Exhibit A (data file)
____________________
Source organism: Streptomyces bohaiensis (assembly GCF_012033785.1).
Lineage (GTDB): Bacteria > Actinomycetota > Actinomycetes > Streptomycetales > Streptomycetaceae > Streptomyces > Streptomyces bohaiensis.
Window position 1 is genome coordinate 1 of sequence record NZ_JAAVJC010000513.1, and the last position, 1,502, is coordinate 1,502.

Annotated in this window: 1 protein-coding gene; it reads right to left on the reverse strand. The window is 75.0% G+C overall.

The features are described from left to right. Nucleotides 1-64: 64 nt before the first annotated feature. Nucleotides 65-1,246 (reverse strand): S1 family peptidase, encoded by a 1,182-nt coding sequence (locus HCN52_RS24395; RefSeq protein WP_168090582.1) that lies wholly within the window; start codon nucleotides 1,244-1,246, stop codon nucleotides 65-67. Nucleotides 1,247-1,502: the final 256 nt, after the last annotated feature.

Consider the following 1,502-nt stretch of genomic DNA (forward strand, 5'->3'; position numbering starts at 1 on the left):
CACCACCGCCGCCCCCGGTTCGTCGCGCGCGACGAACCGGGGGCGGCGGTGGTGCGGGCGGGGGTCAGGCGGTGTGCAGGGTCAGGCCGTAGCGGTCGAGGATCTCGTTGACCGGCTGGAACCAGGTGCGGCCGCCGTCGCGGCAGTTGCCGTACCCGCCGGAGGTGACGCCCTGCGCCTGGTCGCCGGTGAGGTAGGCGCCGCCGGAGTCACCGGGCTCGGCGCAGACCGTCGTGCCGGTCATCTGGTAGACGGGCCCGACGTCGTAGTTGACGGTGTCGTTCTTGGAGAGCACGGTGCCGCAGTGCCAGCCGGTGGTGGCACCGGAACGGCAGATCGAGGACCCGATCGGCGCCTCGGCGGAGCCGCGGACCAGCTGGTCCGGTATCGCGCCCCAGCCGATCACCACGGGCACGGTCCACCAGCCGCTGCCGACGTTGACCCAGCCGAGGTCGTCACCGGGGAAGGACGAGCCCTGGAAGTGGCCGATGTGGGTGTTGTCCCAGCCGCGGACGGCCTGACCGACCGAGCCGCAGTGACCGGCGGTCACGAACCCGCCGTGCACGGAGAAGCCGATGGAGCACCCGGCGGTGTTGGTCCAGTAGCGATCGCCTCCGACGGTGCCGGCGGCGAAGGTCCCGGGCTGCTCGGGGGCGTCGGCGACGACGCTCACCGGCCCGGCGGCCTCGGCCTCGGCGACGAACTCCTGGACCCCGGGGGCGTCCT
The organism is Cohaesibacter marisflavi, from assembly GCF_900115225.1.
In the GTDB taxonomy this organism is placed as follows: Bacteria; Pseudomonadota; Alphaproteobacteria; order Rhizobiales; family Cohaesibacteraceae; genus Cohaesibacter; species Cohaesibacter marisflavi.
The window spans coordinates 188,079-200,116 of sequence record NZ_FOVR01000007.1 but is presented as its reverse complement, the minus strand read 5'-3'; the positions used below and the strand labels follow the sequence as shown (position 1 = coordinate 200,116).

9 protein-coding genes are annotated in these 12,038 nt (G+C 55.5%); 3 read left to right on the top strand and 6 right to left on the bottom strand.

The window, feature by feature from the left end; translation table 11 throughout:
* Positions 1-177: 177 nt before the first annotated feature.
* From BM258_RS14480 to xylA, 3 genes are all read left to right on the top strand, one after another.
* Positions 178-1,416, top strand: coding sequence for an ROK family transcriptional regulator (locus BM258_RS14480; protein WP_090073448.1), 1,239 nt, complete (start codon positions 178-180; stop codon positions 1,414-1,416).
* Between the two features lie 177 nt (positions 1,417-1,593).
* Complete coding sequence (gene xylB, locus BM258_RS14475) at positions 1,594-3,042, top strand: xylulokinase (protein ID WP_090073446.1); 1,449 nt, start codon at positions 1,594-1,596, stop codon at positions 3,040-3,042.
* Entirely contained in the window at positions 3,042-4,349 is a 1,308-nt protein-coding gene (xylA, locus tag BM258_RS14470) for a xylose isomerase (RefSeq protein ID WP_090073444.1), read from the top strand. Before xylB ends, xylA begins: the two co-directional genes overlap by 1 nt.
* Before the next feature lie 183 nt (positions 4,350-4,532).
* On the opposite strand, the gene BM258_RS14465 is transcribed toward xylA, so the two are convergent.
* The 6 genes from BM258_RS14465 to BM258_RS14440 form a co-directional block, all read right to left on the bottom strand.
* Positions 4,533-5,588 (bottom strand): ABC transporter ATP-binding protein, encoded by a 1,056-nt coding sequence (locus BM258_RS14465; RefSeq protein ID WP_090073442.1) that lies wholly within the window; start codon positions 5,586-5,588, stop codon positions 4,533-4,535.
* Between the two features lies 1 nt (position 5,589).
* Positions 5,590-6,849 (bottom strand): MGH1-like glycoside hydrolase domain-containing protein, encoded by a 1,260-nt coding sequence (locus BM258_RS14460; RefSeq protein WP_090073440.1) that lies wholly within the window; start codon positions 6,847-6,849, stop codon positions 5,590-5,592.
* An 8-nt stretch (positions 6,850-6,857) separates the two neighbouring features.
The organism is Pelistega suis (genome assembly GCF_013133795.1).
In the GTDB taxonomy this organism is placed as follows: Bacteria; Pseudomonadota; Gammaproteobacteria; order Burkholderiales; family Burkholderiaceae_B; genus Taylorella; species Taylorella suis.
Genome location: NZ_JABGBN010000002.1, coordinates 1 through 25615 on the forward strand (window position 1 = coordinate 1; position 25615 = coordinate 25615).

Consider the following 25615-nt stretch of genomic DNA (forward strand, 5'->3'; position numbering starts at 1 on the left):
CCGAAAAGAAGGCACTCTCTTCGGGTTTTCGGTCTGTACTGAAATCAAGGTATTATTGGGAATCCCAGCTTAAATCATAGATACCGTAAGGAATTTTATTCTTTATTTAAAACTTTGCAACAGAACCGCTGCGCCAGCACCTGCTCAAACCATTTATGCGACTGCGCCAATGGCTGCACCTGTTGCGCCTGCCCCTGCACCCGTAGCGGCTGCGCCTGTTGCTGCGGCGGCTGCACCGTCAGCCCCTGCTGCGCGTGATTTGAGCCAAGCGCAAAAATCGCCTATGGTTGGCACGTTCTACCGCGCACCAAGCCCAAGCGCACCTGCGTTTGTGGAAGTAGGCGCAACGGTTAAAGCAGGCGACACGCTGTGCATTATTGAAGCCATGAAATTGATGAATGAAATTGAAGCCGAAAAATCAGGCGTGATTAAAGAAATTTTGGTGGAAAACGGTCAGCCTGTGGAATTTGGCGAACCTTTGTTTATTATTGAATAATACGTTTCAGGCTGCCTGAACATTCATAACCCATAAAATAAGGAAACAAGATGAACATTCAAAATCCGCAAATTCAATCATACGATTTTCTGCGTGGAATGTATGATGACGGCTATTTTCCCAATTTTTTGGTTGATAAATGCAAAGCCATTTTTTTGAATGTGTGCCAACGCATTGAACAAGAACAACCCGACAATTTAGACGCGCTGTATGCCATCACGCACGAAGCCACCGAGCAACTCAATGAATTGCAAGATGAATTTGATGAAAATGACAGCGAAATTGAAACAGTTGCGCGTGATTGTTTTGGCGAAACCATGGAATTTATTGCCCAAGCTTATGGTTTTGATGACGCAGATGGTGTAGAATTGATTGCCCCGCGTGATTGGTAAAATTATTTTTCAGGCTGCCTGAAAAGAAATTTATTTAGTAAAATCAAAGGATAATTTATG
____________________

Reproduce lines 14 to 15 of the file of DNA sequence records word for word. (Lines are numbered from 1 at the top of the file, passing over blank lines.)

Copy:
* From BM258_RS14480 to xylA, 3 genes are all read left to right on the top strand, one after another.
* Positions 178-1,416, top strand: coding sequence for an ROK family transcriptional regulator (locus BM258_RS14480; protein WP_090073448.1), 1,239 nt, complete (start codon positions 178-180; stop codon positions 1,414-1,416).